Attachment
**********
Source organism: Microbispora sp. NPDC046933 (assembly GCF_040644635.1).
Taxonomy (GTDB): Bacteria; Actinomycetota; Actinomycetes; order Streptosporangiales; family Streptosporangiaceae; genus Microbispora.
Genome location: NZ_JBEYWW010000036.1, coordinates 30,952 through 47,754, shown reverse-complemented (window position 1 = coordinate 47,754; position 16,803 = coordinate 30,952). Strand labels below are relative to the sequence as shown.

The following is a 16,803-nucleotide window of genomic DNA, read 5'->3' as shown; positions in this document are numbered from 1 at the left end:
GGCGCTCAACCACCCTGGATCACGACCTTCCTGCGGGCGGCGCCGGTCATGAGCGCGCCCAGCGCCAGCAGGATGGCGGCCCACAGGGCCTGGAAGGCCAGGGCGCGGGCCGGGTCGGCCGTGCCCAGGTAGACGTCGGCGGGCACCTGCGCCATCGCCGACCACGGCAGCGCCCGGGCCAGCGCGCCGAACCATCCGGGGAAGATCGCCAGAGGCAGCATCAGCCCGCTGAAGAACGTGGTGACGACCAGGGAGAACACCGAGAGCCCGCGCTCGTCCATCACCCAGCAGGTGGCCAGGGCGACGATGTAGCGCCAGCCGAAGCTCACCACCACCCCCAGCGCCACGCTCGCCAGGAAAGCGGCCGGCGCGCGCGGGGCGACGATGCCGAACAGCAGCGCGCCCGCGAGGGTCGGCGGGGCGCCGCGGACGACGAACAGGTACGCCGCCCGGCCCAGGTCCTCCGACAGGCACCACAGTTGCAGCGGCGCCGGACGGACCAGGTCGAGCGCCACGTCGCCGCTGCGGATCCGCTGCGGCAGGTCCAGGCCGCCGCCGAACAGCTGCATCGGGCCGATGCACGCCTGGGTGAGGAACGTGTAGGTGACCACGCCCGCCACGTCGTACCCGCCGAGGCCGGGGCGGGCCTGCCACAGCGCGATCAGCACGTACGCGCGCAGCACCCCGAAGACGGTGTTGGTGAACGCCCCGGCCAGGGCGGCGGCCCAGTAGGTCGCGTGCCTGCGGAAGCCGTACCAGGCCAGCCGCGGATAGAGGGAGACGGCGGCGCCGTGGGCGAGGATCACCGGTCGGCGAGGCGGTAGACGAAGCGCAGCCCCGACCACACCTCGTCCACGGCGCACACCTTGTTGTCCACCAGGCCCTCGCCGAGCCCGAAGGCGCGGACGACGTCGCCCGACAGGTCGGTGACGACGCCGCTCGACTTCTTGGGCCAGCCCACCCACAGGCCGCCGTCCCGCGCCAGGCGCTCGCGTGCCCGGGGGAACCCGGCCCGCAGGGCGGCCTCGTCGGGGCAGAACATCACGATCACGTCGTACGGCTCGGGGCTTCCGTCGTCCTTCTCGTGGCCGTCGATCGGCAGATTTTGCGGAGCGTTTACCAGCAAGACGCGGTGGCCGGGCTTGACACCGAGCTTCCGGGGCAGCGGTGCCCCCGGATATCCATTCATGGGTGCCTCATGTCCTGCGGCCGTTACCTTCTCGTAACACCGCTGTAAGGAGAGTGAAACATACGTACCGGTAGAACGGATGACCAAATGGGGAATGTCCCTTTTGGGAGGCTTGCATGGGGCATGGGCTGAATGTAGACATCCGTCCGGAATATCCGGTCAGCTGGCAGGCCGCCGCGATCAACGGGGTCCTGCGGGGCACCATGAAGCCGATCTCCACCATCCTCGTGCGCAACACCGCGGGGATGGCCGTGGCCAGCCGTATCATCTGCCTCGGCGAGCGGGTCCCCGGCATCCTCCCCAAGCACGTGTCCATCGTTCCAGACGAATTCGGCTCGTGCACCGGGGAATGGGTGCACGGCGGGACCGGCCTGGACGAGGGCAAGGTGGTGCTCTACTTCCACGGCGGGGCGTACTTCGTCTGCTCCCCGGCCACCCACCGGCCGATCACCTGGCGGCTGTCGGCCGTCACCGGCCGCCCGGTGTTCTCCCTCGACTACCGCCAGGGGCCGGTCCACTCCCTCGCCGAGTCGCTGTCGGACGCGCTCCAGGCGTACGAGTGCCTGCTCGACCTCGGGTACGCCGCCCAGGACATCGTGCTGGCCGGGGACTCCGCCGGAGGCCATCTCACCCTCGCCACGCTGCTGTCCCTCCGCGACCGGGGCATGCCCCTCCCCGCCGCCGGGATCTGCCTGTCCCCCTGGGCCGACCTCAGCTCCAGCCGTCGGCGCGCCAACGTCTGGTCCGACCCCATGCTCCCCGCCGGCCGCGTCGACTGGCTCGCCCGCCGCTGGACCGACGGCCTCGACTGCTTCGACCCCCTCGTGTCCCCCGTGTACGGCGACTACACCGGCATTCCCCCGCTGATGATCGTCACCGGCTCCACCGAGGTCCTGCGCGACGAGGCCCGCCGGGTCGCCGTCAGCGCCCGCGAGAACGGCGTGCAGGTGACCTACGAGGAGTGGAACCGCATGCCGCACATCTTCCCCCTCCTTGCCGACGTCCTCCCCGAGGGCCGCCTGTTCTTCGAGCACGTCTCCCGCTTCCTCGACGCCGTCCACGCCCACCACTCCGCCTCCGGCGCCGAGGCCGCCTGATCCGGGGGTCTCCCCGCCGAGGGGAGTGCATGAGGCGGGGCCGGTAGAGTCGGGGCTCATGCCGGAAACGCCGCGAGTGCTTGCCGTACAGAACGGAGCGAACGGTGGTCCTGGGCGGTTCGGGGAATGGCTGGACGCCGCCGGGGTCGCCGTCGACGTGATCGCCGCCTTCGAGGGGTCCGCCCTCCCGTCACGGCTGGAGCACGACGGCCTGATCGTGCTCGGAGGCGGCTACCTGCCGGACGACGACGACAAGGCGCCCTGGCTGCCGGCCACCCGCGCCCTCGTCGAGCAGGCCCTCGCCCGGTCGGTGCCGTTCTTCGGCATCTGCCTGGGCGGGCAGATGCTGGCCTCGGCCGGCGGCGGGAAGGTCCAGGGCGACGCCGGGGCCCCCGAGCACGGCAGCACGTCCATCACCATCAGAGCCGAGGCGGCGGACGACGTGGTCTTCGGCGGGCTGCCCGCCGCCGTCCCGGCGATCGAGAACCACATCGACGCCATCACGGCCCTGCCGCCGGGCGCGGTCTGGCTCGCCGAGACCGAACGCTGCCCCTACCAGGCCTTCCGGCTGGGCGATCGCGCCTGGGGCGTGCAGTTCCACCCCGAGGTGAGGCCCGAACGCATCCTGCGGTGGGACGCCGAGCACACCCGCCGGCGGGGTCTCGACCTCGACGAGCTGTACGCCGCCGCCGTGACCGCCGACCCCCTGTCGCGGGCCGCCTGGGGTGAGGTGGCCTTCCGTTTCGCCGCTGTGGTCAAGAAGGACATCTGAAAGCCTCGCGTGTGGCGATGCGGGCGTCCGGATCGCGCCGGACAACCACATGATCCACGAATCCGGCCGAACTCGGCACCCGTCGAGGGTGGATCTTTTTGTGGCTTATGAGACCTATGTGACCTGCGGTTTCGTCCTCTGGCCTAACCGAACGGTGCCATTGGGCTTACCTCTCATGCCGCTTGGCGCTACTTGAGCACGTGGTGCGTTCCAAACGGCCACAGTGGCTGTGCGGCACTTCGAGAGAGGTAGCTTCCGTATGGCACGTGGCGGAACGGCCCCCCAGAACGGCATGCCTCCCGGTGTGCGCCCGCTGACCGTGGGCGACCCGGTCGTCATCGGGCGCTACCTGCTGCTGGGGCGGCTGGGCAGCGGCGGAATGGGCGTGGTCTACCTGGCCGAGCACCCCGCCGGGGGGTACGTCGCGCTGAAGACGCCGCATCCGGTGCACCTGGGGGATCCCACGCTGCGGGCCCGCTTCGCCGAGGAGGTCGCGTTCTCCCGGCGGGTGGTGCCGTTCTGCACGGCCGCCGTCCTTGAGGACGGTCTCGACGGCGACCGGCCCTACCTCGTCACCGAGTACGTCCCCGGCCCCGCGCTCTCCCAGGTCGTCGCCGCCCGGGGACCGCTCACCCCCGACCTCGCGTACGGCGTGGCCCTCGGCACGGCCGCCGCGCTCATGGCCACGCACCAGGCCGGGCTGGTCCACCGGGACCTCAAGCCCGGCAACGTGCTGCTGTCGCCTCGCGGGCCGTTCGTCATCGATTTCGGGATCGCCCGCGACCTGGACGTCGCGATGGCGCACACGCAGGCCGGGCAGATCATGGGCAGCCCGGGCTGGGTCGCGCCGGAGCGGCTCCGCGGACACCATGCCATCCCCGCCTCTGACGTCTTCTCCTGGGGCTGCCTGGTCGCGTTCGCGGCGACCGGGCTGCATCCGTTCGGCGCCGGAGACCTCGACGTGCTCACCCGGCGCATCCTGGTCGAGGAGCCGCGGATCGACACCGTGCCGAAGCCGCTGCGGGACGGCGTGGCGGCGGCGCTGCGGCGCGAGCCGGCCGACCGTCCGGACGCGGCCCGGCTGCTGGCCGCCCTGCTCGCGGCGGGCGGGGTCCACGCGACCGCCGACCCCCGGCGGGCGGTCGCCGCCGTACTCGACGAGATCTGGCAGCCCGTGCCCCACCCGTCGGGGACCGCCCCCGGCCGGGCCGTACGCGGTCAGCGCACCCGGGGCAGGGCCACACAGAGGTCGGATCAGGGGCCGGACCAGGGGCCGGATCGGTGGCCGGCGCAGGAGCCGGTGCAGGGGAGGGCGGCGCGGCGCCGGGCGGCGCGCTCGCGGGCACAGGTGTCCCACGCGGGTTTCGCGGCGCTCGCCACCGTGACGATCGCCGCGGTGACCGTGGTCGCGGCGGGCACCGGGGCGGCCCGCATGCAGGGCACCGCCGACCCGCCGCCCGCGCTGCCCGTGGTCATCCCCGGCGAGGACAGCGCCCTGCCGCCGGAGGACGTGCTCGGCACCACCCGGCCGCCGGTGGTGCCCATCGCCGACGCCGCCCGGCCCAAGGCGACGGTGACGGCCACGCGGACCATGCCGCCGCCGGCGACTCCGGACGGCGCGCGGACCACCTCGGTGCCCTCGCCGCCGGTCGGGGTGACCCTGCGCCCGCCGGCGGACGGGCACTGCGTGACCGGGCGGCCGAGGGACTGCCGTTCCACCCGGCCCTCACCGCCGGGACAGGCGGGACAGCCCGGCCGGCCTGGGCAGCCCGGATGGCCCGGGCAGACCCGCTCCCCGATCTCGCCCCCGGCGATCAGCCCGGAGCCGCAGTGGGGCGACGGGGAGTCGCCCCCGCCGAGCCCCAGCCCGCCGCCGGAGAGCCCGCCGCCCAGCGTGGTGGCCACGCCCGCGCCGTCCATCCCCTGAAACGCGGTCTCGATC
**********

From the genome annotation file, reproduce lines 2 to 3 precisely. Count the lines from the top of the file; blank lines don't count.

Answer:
Taxonomy (GTDB): Bacteria; Actinomycetota; Actinomycetes; order Streptosporangiales; family Streptosporangiaceae; genus Microbispora.
Genome location: NZ_JBEYWW010000036.1, coordinates 30,952 through 47,754, shown reverse-complemented (window position 1 = coordinate 47,754; position 16,803 = coordinate 30,952). Strand labels below are relative to the sequence as shown.